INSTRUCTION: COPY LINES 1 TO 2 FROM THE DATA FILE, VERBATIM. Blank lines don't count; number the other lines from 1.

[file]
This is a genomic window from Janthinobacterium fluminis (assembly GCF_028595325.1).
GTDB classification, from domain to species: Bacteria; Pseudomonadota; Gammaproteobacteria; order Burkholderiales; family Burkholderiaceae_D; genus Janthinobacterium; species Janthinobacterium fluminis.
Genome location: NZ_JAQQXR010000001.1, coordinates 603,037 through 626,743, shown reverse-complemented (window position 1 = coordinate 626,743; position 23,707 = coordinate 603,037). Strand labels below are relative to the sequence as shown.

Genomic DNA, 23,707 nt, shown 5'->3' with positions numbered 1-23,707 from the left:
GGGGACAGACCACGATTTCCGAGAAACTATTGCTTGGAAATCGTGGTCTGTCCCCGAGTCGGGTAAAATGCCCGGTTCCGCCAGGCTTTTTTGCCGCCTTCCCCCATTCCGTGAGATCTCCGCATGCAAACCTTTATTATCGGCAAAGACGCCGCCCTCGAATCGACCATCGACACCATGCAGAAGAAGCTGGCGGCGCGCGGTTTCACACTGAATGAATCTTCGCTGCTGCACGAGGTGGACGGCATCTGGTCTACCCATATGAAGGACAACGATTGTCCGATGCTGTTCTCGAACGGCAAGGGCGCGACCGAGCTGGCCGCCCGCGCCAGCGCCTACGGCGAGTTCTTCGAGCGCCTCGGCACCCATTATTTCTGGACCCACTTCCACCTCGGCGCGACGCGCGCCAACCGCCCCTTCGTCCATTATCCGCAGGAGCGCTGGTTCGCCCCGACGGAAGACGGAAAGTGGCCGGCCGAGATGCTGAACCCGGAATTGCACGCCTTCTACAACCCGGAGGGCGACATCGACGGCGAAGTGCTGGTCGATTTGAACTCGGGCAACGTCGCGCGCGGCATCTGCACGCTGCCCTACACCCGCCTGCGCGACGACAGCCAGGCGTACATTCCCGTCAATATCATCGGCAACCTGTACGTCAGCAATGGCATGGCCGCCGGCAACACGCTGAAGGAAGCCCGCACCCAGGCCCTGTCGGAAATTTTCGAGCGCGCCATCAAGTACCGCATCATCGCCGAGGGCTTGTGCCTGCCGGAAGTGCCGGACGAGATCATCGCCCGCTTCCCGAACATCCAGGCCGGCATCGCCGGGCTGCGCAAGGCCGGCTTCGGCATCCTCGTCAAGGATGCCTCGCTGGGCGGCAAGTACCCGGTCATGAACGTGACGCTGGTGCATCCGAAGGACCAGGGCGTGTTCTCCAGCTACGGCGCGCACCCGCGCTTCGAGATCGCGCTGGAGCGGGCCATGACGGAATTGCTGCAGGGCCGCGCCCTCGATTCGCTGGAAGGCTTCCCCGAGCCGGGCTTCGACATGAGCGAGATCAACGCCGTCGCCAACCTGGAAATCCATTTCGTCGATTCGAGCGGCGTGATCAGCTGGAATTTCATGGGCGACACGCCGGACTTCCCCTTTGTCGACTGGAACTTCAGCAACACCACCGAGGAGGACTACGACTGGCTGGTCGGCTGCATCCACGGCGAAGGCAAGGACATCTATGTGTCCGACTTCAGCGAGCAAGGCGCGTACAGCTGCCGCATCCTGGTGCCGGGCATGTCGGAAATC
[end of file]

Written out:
This is a genomic window from Janthinobacterium fluminis (assembly GCF_028595325.1).
GTDB classification, from domain to species: Bacteria; Pseudomonadota; Gammaproteobacteria; order Burkholderiales; family Burkholderiaceae_D; genus Janthinobacterium; species Janthinobacterium fluminis.